Most unfortunately, however, a great swathe of Brettanomyces did grow.
Growth of Brettanomyces on agar plate
So the culprit that caused the fizzing was the dreaded Brett! This was made possible due to the lowish levels of sulfur dioxide, the trace amounts of sugar and the fact that the wine was not sterile filtered at bottling. We did also check the molecular sulfur dioxide levels and they were well below the recommended 0.8 ppm. Luckily the volatile phenols 4EP and 4EG were low, which is not unexpected if the cells recently became viable. And interestingly the wine had an alcohol over 15%. Yes, Brettanomyces is a very hardy little beast…
Upon further discussion, the client revealed that he didn’t normally like to wait 10 days for plating to see if the wine was sterile at bottling so took a risk and didn’t get any testing done. However, now there are very reliable PCR techniques that can be done within a day, so there is a good solution for those winemakers under time pressure.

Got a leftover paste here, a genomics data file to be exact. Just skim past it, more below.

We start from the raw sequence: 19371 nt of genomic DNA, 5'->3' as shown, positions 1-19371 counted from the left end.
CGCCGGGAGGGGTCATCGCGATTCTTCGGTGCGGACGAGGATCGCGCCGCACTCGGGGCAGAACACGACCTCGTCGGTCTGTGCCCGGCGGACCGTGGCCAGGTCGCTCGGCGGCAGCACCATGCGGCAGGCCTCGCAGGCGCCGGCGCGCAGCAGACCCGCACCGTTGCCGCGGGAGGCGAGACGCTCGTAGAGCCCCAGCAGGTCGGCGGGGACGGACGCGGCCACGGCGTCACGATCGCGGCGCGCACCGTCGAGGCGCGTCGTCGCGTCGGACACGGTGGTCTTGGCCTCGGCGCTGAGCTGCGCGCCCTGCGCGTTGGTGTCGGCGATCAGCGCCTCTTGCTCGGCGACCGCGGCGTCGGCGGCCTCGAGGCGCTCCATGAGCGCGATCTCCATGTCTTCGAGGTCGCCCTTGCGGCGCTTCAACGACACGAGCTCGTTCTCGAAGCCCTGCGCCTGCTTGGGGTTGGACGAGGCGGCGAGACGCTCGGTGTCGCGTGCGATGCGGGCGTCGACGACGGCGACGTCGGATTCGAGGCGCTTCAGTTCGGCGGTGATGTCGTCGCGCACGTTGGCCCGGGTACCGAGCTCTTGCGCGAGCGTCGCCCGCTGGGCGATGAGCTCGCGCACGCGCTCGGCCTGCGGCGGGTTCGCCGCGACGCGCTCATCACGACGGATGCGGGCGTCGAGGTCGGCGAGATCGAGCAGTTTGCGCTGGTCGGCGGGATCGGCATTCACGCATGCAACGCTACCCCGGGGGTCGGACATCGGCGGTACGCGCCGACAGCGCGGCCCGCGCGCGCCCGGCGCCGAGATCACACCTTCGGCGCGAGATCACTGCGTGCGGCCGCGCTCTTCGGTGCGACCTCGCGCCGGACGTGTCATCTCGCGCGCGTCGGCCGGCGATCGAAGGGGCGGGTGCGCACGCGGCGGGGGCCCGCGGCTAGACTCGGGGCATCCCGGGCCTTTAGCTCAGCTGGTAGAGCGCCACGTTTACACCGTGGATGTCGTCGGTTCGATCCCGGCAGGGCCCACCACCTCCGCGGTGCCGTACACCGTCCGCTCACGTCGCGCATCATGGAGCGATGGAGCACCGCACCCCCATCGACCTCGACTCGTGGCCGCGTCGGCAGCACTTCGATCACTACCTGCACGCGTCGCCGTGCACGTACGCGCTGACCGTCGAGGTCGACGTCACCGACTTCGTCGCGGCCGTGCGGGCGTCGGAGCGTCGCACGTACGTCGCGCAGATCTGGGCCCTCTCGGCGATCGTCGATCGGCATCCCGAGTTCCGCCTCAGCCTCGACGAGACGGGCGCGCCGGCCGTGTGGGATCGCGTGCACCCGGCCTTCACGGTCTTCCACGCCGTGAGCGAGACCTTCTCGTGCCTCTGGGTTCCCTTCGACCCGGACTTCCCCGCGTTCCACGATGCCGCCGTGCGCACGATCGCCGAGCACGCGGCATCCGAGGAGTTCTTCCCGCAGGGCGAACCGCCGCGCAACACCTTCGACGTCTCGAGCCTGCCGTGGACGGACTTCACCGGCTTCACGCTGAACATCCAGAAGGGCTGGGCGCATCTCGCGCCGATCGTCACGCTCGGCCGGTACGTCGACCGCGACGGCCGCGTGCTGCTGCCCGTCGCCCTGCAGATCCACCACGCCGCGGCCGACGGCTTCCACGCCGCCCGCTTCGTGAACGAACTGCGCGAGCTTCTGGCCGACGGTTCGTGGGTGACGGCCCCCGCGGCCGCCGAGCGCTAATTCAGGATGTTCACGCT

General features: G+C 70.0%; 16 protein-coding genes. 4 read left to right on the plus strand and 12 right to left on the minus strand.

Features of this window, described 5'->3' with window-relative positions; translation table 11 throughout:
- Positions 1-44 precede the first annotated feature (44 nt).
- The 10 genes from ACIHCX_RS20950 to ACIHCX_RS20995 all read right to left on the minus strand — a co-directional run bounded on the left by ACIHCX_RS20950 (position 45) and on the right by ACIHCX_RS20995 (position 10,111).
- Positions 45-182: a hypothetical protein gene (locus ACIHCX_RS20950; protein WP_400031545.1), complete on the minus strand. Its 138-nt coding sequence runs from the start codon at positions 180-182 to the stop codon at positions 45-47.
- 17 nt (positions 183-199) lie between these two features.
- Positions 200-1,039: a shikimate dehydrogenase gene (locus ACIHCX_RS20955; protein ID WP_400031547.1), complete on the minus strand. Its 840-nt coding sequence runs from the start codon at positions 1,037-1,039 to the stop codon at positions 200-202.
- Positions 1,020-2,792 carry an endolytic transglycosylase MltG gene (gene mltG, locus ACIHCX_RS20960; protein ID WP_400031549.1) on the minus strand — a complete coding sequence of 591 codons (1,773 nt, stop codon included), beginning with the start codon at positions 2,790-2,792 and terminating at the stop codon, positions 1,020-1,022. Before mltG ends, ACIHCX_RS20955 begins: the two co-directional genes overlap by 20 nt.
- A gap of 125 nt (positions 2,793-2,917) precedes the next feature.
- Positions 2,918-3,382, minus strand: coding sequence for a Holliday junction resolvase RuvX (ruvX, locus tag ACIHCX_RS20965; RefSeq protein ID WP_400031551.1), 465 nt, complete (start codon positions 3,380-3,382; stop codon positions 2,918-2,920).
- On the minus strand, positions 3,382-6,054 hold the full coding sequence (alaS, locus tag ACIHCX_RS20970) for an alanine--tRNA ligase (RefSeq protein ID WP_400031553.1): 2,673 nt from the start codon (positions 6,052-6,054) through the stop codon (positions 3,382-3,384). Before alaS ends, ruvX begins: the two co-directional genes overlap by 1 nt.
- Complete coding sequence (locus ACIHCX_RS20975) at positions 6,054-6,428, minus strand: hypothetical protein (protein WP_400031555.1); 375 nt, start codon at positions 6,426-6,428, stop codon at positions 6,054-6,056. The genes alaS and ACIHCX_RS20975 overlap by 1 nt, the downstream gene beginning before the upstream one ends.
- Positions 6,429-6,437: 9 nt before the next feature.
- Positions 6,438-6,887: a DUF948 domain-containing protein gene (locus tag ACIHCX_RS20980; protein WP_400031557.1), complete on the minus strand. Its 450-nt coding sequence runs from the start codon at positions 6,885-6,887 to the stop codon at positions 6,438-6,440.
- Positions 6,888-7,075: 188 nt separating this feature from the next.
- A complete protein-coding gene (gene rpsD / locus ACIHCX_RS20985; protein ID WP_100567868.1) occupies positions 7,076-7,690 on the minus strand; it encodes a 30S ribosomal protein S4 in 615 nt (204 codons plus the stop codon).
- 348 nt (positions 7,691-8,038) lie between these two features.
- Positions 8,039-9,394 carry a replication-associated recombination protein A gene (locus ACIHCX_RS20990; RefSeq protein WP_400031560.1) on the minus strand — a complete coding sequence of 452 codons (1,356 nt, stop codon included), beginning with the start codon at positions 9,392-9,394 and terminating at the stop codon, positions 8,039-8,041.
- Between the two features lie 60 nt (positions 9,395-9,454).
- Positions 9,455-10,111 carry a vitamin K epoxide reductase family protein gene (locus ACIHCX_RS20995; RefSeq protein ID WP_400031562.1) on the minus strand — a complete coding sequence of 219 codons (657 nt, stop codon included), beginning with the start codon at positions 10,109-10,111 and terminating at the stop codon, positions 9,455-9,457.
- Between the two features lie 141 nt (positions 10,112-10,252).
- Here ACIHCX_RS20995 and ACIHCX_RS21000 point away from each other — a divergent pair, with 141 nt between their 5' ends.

Now that the cause of the fizz in the bottled wine had been sorted, the winemaker is implementing an intensive testing program for Brett in all his barrels. From now on, he will also use the PCR technique for detecting Brett so that fast results can be obtained.
Amount of Brettanomyces as shown on PCR test
Unfortunately for this particular wine the only course of action is to get the wine out of the bottles, treat it, sterile filter it and then rebottle. This, of course, is quite an expensive exercise and one that could have been avoided if a good monitoring program was in place initially. And of course if the sugars were tested and a safe limit of less than 0.1 g/L was adopted before the wine was declared totally finished and safe for bottling, this issue would have been extremely unlikely to have occurred.